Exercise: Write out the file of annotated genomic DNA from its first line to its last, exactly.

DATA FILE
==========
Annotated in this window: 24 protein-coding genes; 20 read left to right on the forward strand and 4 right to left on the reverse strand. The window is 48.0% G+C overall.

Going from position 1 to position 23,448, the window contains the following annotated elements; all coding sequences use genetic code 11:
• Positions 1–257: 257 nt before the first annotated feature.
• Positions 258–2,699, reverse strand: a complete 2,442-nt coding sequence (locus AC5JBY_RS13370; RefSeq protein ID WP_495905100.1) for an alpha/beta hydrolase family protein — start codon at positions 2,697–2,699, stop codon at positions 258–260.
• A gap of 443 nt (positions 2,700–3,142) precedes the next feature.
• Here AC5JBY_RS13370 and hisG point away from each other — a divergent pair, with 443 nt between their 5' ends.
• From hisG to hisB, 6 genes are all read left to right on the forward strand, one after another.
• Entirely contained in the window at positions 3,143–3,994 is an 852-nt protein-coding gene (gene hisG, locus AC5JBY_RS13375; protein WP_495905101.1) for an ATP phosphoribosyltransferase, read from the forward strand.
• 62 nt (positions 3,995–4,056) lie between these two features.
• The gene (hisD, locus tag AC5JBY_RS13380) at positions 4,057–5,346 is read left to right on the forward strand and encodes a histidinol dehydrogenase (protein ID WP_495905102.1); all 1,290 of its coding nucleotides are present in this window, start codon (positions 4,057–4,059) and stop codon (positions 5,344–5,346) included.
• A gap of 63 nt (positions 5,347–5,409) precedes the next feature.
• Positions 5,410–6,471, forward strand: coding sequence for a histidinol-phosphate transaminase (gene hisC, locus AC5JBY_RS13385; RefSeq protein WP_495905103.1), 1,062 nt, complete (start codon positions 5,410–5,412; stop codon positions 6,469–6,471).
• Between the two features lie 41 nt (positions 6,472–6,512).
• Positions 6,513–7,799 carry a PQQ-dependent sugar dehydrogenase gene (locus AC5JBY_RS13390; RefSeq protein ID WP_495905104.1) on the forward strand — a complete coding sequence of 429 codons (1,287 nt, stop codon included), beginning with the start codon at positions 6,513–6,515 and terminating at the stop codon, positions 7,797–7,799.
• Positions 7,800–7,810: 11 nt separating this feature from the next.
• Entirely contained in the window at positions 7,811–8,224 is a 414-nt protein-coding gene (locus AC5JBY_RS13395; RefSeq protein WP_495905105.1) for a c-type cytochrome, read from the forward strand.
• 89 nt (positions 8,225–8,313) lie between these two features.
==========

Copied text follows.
Annotated in this window: 24 protein-coding genes; 20 read left to right on the forward strand and 4 right to left on the reverse strand. The window is 48.0% G+C overall.

Going from position 1 to position 23,448, the window contains the following annotated elements; all coding sequences use genetic code 11:
• Positions 1–257: 257 nt before the first annotated feature.
• Positions 258–2,699, reverse strand: a complete 2,442-nt coding sequence (locus AC5JBY_RS13370; RefSeq protein ID WP_495905100.1) for an alpha/beta hydrolase family protein — start codon at positions 2,697–2,699, stop codon at positions 258–260.
• A gap of 443 nt (positions 2,700–3,142) precedes the next feature.
• Here AC5JBY_RS13370 and hisG point away from each other — a divergent pair, with 443 nt between their 5' ends.
• From hisG to hisB, 6 genes are all read left to right on the forward strand, one after another.
• Entirely contained in the window at positions 3,143–3,994 is an 852-nt protein-coding gene (gene hisG, locus AC5JBY_RS13375; protein WP_495905101.1) for an ATP phosphoribosyltransferase, read from the forward strand.
• 62 nt (positions 3,995–4,056) lie between these two features.
• The gene (hisD, locus tag AC5JBY_RS13380) at positions 4,057–5,346 is read left to right on the forward strand and encodes a histidinol dehydrogenase (protein ID WP_495905102.1); all 1,290 of its coding nucleotides are present in this window, start codon (positions 4,057–4,059) and stop codon (positions 5,344–5,346) included.
• A gap of 63 nt (positions 5,347–5,409) precedes the next feature.
• Positions 5,410–6,471, forward strand: coding sequence for a histidinol-phosphate transaminase (gene hisC, locus AC5JBY_RS13385; RefSeq protein WP_495905103.1), 1,062 nt, complete (start codon positions 5,410–5,412; stop codon positions 6,469–6,471).
• Between the two features lie 41 nt (positions 6,472–6,512).
• Positions 6,513–7,799 carry a PQQ-dependent sugar dehydrogenase gene (locus AC5JBY_RS13390; RefSeq protein ID WP_495905104.1) on the forward strand — a complete coding sequence of 429 codons (1,287 nt, stop codon included), beginning with the start codon at positions 6,513–6,515 and terminating at the stop codon, positions 7,797–7,799.
• Positions 7,800–7,810: 11 nt separating this feature from the next.
• Entirely contained in the window at positions 7,811–8,224 is a 414-nt protein-coding gene (locus AC5JBY_RS13395; RefSeq protein WP_495905105.1) for a c-type cytochrome, read from the forward strand.
• 89 nt (positions 8,225–8,313) lie between these two features.